Visualizing Broadcast Areas in Virtual Earth

Our Microsoft Certified Partners SpatialPoint are at it again. They’ve published a new visualization tool for viewing radio broadcast signal coverage areas by station at FollowTheGame.com. The theme for the application is football, so you can stay tuned to the big game(s) while you’re driving state to state. You’ll know what radio station to tune into depending on where you are; however, you can imaging how useful this might be for radio stations in general – and what a great marketing tool this would be for Satellite radio (I’m a Sirius subscriber myself).

I performed a search from Bellevue (home) to San Diego (hometown) to “pat” the Chargers on the back for a game well played – Hey! They made it interesting!. The site is a bit rough – you need to click “Find” and “Directions” in order to see both directions and the signal coverage areas and the radio stations who are transmitting them, but all in all this is a great illustration of the power and flexibility of the Virtual Earth platform. So, how did they do it? They’re using raster overlays (perhaps generated from MapCruncher). The data comes from their own sources which get rasterized before being published.

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I had published a similar post about signal strength on the MapPoint B2B Blog some time ago.

I’ve also included the press release from SpatialPoint below:

Chicago, IL – January 17, 2008 –SpatialPoint, a Microsoft Certified Partner, today announced the launch of FollowTheGame.com, to help people find radio stations that will be carrying the game on football’s biggest night, wherever they may be located. FollowTheGame.com uses Microsoft SQL Server 2008, Microsoft Virtual Earth, and SpatialPoint Atlas to allow users to enter a location where they will be for the game, or an origin and destination for a route on which they’ll be traveling, and get a map with a list of all of the AM and FM radio stations where they will be able to listen to the game.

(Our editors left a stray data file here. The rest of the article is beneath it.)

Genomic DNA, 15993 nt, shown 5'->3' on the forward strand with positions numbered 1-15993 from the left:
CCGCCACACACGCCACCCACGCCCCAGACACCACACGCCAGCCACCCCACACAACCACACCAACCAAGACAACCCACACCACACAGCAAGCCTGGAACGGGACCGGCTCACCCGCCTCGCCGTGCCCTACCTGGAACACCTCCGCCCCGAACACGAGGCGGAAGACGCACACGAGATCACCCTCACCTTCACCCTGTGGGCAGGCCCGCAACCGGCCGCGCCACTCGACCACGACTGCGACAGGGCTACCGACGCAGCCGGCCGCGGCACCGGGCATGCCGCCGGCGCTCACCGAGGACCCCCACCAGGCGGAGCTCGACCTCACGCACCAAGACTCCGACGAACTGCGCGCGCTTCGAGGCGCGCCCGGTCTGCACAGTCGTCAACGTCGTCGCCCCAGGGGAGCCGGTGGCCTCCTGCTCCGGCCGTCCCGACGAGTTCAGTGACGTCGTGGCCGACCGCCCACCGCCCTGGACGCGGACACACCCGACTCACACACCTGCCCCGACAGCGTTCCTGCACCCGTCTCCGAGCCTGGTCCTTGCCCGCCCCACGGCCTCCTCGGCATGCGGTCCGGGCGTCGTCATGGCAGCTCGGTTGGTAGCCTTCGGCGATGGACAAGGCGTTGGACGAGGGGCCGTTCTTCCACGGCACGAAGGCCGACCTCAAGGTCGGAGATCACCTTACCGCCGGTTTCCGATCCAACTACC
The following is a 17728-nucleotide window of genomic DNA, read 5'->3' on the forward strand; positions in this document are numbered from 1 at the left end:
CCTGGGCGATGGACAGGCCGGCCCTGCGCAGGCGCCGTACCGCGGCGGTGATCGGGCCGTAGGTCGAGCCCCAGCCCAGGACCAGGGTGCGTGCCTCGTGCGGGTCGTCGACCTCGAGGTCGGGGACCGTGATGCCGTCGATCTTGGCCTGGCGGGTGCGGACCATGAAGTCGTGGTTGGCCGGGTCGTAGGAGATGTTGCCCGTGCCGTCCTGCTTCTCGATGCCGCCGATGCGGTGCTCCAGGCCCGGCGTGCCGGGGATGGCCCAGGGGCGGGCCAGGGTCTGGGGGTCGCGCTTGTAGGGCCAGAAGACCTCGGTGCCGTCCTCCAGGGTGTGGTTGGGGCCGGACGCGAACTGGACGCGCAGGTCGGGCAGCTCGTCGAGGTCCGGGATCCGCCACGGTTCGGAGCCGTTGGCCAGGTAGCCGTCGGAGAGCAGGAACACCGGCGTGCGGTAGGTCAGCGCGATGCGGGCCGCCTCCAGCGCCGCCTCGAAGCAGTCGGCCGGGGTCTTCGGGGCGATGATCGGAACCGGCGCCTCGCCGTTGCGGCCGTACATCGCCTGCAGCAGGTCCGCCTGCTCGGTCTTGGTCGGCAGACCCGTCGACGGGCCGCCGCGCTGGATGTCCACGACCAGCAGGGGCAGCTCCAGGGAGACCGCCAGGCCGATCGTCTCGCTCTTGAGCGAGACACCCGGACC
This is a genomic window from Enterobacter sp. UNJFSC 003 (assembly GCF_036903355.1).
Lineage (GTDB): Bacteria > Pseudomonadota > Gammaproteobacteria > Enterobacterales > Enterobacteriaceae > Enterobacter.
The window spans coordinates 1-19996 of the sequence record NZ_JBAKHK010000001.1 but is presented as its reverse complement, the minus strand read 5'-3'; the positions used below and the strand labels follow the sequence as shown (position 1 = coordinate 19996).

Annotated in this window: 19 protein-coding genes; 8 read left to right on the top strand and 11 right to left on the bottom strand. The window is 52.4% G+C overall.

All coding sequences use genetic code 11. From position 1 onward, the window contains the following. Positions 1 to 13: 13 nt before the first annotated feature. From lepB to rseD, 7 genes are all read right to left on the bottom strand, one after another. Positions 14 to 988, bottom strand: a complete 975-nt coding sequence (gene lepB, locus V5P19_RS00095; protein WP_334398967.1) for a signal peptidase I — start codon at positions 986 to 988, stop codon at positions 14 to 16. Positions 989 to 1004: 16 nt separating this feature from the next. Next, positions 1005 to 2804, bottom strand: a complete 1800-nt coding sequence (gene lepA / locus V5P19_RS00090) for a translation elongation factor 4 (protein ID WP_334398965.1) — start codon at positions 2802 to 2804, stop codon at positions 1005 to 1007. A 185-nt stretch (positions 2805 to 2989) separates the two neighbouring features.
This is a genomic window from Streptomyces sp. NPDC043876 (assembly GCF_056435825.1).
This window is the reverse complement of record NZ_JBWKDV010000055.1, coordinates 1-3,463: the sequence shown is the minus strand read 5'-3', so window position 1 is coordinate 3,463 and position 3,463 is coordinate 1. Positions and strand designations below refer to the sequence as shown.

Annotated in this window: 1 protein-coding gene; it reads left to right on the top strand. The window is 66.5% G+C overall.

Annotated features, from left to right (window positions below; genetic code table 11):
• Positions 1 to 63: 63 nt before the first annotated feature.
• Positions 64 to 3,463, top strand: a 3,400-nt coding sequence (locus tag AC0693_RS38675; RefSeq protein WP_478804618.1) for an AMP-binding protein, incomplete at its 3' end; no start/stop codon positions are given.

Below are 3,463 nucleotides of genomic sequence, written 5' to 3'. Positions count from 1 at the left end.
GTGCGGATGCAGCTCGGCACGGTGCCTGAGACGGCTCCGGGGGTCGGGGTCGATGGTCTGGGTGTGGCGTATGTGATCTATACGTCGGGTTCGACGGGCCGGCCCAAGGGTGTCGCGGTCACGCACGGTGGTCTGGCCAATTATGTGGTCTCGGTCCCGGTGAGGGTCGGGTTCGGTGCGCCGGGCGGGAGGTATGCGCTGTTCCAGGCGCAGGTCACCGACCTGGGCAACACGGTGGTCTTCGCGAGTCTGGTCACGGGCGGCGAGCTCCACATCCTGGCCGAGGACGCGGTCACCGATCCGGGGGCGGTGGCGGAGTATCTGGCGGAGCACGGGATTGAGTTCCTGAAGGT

FollowTheGame.com is a free service. Users simply need to go to the web site and enter a location where they will be for the game or the origin and destination for a route on which they will be traveling. The service then geocodes the location, providing a latitude and longitude coordinate, and determines which stations carry the game at that location. For listeners that will be traveling, the system generates a route, and returns a list of radio stations that can be tuned into along the route. Users can be sure that they will be able to catch every minute of the action.
"FollowTheGame.com makes it easy for users to find a radio station that they can tune into to hear the big game." said Alex Machinis, SpatialPoint’s President and CEO. "We are excited to bring this free service to the public, while demonstrating a real-world use of our technology. This application’s functionality is something that could be useful for anyone who is syndicating radio content." he added.

The site uses SpatialPoint’s Atlas technology which allows visualization of even the most complex datasets on top of the Virtual Earth Platform. In this case, the radio stations coverage polygons, as registered with the FCC (Federal Communications Commission), are displayed by Atlas. Atlas is currently used by leaders in wireless, insurance, and hospitality to visualize coverage areas, perform risk analysis, and display franchise territories.

"FollowTheGame.com is a great example of what’s possible using the new spatial enhancements included with SQL Server 2008," said Kim Saunders, senior director of SQL Server marketing at Microsoft Corp. "SpatialPoint’s use of spatial technologies as part of this service demonstrates how this technology can be used to solve customers’ real-world business problems."

To find your Big Game radio stations, go to www.followthegame.com.

CP